Microsoft beats Apple in iPod patent race?

“Apple Computer Inc., whose iPods are the top-selling music player in the U.S., lost an attempt to patent some of the device’s technology because rival Microsoft Corp. had already filed a similar application,” reports Bloomberg News.

“Microsoft beat Apple to the patent application by five months, U.S. Patent & Trademark Office documents show. Apple’s request, filed by Chief Executive Officer Steve Jobs and other officials in October 2002, was rejected by patent officials last month,” Bloomberg News reports. “Apple plans to appeal the decision to ensure it won’t be forced to pay royalties to Microsoft on every iPod sale. The decision could be a setback for Apple, which is also facing increased competition from Microsoft, which makes software for rival music players, and other companies that want to take market share, said Rob Enderle, a technology analyst at Enderle Group. ‘It’s incredibly embarrassing,’ said Enderle, who is based in San Jose, California. ‘That just makes it look like someone at Apple wasn’t on the ball in terms of filing the patent at the right time.'”

Bloomberg News reports, “‘Apple invented and publicly released the iPod interface before the Microsoft patent application cited by the examiner was filed,’ Apple spokeswoman Natalie Kerris said today in an e-mailed statement. The company has received other patents related to the iPod and has other patents pending on the device, she said. ‘The U.S. patent process is often a lengthy one, involving much back and forth,’ Kerris said. ‘Apple will continue to pursue this patent application.'”

Bloomberg reports, “Microsoft employee John C. Platt applied for the patent on behalf of his company in May 2002… Microsoft’s application was also rejected in December 2004, records at the patent office show. Platt amended the application in April, 2005 and on June 27 the office indicated that Microsoft’s pending patent would be approved after payment. ‘We don’t know at this stage whether he’s going to get a patent,’ said Gary Reback, an intellectual property litigator at Carr & Ferrell in Palo Alto, California. ‘It’s hard to know what the rejection means for Apple in light of that.’ Patents often can be issued after being initially rejected, Reback said. ‘It’s early in the game,’ he said.”

Full article here.
Apple introduced iPod to the world on October 23, 2001: http://www.apple.com/pr/library/2001/oct/23ipod.html The only things that are “incredibly embarrassing” are Rob Enderle himself and the “news organizations” and “journalists” that continue to use his comments.

Related articles:
Microsoft researcher involved in rejected Apple iPod patent – August 10, 2005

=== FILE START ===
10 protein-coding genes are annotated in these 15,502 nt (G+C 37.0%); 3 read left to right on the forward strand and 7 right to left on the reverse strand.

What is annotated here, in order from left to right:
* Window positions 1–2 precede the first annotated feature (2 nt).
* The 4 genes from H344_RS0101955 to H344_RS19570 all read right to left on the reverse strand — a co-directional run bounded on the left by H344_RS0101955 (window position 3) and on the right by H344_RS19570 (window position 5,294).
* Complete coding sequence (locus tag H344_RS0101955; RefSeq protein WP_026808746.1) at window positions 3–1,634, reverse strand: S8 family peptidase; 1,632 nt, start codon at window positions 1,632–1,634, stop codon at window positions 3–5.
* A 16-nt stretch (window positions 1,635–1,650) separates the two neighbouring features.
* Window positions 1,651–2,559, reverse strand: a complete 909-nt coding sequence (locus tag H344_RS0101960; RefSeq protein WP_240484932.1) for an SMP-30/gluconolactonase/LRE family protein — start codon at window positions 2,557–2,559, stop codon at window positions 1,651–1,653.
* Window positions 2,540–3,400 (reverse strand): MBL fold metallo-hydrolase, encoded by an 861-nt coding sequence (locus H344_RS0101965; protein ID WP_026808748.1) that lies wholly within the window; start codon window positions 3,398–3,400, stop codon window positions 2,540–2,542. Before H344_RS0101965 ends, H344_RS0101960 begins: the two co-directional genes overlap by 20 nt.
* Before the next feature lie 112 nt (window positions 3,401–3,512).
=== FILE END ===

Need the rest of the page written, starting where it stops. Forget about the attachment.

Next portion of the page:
Apple’s patent application for Pod’s menu-based software interface rejected – August 09, 2005

30 Comments

  1. It’s incredibly embarrassing,’ said Enderle, who is based in San Jose, California. ‘That just makes it look like someone at Apple wasn’t on the ball in terms of filing the patent at the right time.’

    Uh, no. It actually makes Microsoft look more sneaky and underhanded than ever.

  2. There is no way Microsoft will receive a patent when Apple already had a product for sale in the market 5 months before the application was filed.

    At worst, Microsoft will receive the patent out of the incompetence of the patent office, but it will not stand in court and will most likely be overturned. The patent office would be smart enough to realize that you can’t approve a patent for something that a competitor had already invented months before you filed the application.

  3. Just shows to go ya that all MS is counting on for future revenue streams is money gained from litigation.

    Next thing you know they’ll try to patent the lower case ‘i’ in order that Apple can’t name any future products according to their convention.

    “I’m going to buy a new Book with Lfe and Work. I love Photo and Tunes. I also want to learn Move and DVD.”

    open

  4. How can you patent something that’s already out there and has been for months ? Even if Apple can’t get the patent itself, Microsoft won’t either due to prior art (I think). It’ll just take time to resolve. Nothing to see. Move along please.

  5. Hey “Life’s not Fair”, you’re a fucking idiot. This Microsoft at what they’ve done in the past when they can’t handle competitors. Many of the disputes Apple has had legally with MS in the past have been over patents. Secondly, this is no monopolistic move by Apple– they are trying to protect technology that they have pioneered and they are obviously tired of fucktards who cannot come up with something as good as the iPod. So, forgive my lack of eloquence, but shut the fuck up.

  6. With 50 bil in cash reserve, don’t you think M$ pays people to file a patent on anything out there that could even slightly reak of promising or be a distant future technology. Heck, I bet they even got a heads up patent on my wife’s secret salsa. By the way, since I lost my bet and if anyone doubts I ran around our building naked, I will send the video…but, are you sure you would even want to see it?? Ugh!

  7. “…By the way, since I lost my bet and if anyone doubts I ran around our building naked, I will send the video…but, are you sure you would even want to see it?? Ugh!…..”

    maybe Tera would ….. heck she might even post it !!

    ” width=”19″ height=”19″ alt=”LOL” style=”border:0;” />

  8. Have to agree with Hywel. If the iPod came out in 2001, that should qualify as “prior art” and can not be patented after that. The Patent Office is so screwed up, they should fire everyone there and start over. People should not be allowed to patent ideas, especially nebulously formed ones that could mean practically anything.

    Maybe someone should start a petition to shut down and overhaul the Patent Office. People working there are so stupid.

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